Difference Between Pneumonia and Pneumonitis

Published: April 7, 2016
Last reviewed: March 20, 2018

Pneumonia and Pneumonitis Definition

Pneumonitis means lung inflammation.

Word origin: from the Greek pneúmon = lung, and the Latin -itis, which denotes inflammation

The terms pneumonia and pneumonitis are not clearly defined, but the current usage among doctors is as following:

  • Pneumonia is lung inflammation from infection.
  • Pneumonitis is lung inflammation from causes other than infection.

In the medical literature, the two terms are not always used strictly according to the above rule. The examples of lung conditions called pneumonia not caused by infections are lipoid pneumonia and eosinophilic pneumonia. An example of a condition called pneumonitis but caused by microbes is viral pneumonitis, caused by H1N1 Influenza virus or Varicella-zoster virus. Apart from that, a group of lung diseases that affect the spaces between the alveoli (interstitial space) can be called either interstitial pneumonia or interstitial pneumonitis regardless of the cause.

Both pneumonia and pneumonitis can cause either inflammation of the lung air sacs (alveoli) with fluid accumulation in them or only spaces between them (interstitium), so the term pneumonia or pneumonitis alone tells nothing about the type of the lung tissue damage (pathology).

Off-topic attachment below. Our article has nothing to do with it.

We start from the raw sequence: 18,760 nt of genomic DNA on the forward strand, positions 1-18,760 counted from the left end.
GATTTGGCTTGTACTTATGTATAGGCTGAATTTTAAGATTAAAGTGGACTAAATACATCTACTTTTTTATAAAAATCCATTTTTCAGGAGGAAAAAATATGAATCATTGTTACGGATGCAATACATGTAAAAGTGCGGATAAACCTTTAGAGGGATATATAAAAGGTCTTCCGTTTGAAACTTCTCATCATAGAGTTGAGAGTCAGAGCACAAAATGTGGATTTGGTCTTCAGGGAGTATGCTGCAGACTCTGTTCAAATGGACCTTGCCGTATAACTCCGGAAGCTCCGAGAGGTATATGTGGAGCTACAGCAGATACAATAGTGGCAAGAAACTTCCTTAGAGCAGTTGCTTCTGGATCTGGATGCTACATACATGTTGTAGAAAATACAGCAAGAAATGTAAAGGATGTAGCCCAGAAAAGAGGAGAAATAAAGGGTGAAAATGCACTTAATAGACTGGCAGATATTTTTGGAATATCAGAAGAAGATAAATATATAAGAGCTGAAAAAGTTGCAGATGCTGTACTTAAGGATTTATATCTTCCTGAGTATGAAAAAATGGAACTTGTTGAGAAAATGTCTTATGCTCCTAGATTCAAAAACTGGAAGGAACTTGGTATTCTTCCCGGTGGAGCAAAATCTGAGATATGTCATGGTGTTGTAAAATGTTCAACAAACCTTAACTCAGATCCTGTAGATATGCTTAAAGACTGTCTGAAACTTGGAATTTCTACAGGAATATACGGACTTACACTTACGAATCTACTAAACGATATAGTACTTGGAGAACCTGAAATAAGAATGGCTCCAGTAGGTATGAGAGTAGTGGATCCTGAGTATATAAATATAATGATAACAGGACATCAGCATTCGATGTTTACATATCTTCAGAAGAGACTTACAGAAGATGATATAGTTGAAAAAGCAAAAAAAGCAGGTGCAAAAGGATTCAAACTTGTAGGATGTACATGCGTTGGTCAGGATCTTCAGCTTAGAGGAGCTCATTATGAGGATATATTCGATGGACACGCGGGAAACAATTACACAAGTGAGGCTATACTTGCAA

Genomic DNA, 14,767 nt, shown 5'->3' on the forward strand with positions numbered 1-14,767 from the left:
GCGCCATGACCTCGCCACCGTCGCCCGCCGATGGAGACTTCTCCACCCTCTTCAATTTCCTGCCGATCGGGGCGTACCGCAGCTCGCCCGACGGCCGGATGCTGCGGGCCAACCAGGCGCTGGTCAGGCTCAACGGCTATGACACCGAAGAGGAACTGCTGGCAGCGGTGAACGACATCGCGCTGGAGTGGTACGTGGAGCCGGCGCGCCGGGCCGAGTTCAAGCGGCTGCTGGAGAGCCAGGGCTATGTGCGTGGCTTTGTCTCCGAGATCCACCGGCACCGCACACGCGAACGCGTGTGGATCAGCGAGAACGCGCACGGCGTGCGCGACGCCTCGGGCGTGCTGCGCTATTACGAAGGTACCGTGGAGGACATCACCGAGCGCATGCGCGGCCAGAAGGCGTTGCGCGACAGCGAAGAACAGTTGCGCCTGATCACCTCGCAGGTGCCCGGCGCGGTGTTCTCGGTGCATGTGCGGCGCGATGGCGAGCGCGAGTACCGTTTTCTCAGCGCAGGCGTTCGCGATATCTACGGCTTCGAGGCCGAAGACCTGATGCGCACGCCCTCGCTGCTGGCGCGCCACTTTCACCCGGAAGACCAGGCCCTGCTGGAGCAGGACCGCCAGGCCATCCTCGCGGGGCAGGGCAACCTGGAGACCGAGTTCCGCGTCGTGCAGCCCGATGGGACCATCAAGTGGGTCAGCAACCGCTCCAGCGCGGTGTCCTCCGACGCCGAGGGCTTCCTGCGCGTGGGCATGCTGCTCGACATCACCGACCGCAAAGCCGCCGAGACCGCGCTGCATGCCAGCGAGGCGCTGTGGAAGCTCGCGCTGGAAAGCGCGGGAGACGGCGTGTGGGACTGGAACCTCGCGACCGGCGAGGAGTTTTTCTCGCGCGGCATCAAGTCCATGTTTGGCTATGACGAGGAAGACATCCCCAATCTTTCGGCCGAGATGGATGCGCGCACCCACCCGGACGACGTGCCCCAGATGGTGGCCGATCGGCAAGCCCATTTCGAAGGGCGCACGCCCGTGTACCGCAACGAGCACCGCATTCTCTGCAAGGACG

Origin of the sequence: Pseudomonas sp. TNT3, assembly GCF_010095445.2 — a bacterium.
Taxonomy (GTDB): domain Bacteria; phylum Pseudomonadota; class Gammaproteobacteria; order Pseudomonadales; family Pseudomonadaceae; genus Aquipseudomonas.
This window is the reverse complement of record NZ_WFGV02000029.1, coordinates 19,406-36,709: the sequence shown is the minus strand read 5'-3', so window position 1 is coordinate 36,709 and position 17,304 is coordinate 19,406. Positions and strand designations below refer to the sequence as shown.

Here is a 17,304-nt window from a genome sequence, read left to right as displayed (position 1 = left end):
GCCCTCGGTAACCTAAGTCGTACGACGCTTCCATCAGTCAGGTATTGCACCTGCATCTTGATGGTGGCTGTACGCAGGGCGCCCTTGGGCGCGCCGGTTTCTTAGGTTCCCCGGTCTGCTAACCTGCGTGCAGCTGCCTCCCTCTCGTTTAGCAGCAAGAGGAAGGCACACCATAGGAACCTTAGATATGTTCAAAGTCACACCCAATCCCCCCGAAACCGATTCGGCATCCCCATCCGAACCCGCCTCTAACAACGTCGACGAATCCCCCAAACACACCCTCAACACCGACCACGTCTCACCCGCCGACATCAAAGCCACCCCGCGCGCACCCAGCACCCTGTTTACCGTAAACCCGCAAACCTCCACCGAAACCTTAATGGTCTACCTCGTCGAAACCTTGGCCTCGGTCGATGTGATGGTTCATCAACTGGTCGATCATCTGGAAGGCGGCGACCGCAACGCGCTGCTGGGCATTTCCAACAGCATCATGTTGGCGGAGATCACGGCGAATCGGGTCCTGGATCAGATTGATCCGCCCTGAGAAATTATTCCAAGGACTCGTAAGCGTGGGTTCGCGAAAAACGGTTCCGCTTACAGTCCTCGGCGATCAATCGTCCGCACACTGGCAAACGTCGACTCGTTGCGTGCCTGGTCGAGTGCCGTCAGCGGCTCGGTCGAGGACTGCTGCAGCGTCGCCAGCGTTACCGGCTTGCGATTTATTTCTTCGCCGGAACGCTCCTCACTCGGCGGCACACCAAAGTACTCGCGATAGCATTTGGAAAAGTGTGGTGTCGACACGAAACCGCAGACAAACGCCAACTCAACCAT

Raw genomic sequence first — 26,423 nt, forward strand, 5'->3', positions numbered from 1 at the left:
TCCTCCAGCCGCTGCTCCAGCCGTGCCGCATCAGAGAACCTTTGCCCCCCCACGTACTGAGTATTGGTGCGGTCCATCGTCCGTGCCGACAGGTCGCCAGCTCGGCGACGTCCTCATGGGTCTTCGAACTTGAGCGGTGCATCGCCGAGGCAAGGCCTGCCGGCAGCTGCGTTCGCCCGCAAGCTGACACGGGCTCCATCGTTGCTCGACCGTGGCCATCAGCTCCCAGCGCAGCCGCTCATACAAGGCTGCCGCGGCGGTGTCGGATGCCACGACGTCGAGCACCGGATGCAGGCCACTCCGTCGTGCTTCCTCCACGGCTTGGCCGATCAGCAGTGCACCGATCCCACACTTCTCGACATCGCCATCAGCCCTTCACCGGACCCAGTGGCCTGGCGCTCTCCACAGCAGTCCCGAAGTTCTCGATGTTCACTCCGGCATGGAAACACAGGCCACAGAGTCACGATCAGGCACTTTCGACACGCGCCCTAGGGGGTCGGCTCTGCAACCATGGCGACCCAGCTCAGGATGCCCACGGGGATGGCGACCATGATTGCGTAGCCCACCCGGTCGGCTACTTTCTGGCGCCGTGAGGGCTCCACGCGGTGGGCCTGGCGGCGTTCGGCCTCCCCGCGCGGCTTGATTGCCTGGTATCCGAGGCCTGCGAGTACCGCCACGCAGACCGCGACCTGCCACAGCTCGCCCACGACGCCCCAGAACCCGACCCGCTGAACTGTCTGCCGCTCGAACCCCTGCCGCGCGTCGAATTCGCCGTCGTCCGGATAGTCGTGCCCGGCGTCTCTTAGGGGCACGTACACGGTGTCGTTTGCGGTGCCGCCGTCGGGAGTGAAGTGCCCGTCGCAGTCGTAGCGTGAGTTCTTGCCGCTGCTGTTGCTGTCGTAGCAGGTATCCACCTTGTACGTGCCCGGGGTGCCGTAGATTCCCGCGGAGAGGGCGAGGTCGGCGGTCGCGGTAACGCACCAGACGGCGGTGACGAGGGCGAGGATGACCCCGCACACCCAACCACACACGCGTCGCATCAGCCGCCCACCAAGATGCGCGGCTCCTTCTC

Pneumonitis usually has a sudden onset, the cough is usually dry and there is no or only low-grade fever. Pneumonia can develop suddenly or gradually and the affected person can cough up mucus or not and can have a fever or not. Both conditions can be life-threatening if not treated properly.

Pneumonia vs Pneumonitis



 Causes  Bacteria, viruses, fungi
  • Aspiration of gastric acid or vomit
  • Inhalation of toxic gases, dust or molds
  • Adverse reaction to drugs
  • Complication of autoimmune diseases, such as systemic lupus erythematosus (SLE)
 Affected lung part  Alveoli or interstitium  Alveoli or interstitium
 Is it  contagious?  Yes  No
 Who can get it?  Anyone, but especially infants, elderly and those with weak immune  system  Persons who vomit while drunk, farmers sensitive to dust and molds, workers in chemical or textile industry, individuals with low immunity or autoimmune diseases
 Symptoms  Coughing up sputum, shortness of breath,  fever (or no sputum or fever)  Shortness of breath, dry cough (occasionally low-  grade fever)
 Symptoms  duration  1 week to few months  Few hours to days (months or even lifelong if it becomes chronic)
 Diagnosis  X-ray, blood and sputum culture  CT, lung biopsy
 Treatment  Antibiotics, antivirals, antifungals, oxygen  Steroids, oxygen
 Prevention  Avoid contact with infected persons  Avoid dust, molds or wear a protective mask

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